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CA Approaching Long Road to Restructuring

CA Approaching Long Road to Restructuring

California regulators are scheduled to wrap up the formal data-gathering phase of their assessment of the state's natural gas markets with an oral argument March 23 in San Francisco. Using this data and the record from formal hearings conducted earlier this year, the California Public Utilities Commission will establish a list of the most promising options for injecting more competition into the state's natural gas business, beginning next year. The half-day hearing will divide 19 major parties into two discussion panels: one focused on customer issues and the other on competitors. The three utilities will be represented on both panels.

All observers agree that before any meaningful restructuring is added in California leading to more retail competition, a long regulatory road must be traveled and it must lead to ultimate state legislative action. So the CPUC will conduct cost-benefit analyses of its proposed options as part of a formal written report ultimately submitted to the state legislature. The process is scheduled to be completed before the end of this year, according to a CPUC staff member.

The final oral arguments are likely to be contentious because of the many parties who have been participating in the statewide case advocating different ways to unbundle natural gas roughly along the lines that California used to open up its electricity business.

The CPUC will not hold separate hearings on safety issues related to meter reading and billing as was expected earlier, according to the staff member close to the case. Instead, it will assess those issues as part of the cost-benefit analyses of the options it decides to investigate more closely. As part of those analyses, the issues of reliability, safety and consumer protection will be assessed in detail.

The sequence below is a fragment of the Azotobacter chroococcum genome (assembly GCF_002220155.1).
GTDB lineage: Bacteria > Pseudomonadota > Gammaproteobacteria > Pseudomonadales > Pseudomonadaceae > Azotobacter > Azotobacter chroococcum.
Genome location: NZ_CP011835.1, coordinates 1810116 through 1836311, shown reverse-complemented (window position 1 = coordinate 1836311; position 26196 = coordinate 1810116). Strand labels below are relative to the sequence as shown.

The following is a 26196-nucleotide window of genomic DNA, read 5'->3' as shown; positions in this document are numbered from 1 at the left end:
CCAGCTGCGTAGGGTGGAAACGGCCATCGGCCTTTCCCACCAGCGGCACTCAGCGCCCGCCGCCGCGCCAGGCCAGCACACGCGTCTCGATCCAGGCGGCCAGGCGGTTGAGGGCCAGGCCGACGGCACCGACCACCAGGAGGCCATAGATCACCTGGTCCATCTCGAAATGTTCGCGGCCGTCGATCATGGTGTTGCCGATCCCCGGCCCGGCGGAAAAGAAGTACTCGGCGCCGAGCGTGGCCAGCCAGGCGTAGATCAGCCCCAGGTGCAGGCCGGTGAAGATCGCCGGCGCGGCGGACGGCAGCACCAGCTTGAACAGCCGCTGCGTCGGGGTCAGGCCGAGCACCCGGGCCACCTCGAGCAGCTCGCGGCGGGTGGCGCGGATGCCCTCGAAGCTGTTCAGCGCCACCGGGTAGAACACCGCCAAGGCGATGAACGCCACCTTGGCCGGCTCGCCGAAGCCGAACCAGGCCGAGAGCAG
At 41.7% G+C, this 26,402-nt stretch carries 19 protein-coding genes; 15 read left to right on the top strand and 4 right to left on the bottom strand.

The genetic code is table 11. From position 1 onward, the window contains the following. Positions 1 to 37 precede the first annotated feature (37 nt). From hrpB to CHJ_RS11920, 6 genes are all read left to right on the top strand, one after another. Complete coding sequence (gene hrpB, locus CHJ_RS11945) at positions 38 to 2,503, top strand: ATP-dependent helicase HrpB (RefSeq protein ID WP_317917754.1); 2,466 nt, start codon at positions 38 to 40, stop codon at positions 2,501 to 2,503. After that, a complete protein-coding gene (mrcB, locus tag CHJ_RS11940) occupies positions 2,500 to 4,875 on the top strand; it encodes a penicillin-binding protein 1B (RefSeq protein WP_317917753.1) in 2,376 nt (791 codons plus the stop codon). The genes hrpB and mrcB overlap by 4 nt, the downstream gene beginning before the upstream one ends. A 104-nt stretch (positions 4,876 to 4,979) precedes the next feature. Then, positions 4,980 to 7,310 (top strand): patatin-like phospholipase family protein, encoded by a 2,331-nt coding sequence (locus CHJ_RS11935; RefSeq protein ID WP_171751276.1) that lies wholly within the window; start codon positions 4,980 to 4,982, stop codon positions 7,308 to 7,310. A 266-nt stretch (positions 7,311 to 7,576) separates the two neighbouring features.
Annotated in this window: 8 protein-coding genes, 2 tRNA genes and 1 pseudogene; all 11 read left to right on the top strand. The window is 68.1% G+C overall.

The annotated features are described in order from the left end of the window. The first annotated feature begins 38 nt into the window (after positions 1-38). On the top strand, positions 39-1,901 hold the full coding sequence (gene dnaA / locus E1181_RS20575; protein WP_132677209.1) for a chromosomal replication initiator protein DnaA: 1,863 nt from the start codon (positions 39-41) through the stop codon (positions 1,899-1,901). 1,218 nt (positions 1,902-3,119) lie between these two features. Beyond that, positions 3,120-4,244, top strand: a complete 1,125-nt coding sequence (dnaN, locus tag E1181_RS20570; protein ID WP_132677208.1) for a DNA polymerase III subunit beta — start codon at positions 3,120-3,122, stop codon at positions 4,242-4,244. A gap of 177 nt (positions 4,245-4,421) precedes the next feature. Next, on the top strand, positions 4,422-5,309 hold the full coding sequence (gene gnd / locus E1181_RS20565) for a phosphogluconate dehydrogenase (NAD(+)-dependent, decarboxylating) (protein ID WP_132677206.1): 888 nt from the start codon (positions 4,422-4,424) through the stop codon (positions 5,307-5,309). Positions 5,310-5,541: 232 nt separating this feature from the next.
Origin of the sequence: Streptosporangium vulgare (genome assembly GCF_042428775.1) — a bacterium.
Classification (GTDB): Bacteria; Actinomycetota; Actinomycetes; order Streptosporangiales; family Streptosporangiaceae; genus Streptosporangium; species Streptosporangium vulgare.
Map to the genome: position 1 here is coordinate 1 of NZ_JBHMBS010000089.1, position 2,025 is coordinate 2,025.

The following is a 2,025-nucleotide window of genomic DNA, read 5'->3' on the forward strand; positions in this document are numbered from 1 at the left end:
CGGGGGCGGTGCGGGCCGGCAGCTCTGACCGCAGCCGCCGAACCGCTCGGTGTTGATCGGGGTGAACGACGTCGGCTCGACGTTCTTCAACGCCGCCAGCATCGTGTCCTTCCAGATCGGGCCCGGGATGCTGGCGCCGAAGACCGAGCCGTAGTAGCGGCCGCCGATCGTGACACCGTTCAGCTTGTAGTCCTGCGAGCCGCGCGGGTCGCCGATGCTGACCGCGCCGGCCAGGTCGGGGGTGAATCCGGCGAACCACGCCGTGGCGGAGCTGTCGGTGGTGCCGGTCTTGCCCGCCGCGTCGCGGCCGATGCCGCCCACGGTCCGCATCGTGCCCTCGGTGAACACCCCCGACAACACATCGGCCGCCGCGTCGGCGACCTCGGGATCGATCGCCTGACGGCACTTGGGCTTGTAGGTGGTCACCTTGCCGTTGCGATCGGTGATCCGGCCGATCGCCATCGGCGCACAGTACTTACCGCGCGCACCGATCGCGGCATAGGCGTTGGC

There are at least three or four major groupings of interested parties with a stake in these proceedings: (1) the three investor-owned gas utilities, (2) consumer groups, such as TURN (The Utility Reform Network), the CPUC's Office of Ratepayer Advocates, and utility labor unions, (3) merchant power plant and gas storage operators, such as Calpine Corp., Wild Goose Storage and Western Hub Storage, and (4) large shippers and marketers using the extensive transmission and distribution pipeline systems in the state, including large electric utilities like Southern California Edison and the City of Los Angeles Department of Water and Power.

Two weeks of evidentiary hearings in January concentrated on five major areas: hub services, balancing, transportation, storage and procurement. The issue of divestiture by utilities of some of their current assets arose only in the context of storage, with some parties saying that this might be a way to protect against future anti-competitive moves by the utilities. As part of the CPUC's narrowing down process, the issue of divestiture will either be studied further or dropped. Greater openness in utility information and the possibility of a gas transmission independent operators akin the to electric ISO are two other issues that have gained attention, but observers are not sure the CPUC will focus on either of these two areas. Existing major settlements among utilities and their largest marketer-shipper-end-use customers also will have to be taken into consideration by the CPUC. For example, Pacific Gas and Electric Co.'s "Gas Accord" runs through 2002, but eventual gas industry changes mandated by the legislature could overturn some of those provisions unless exceptions are made.

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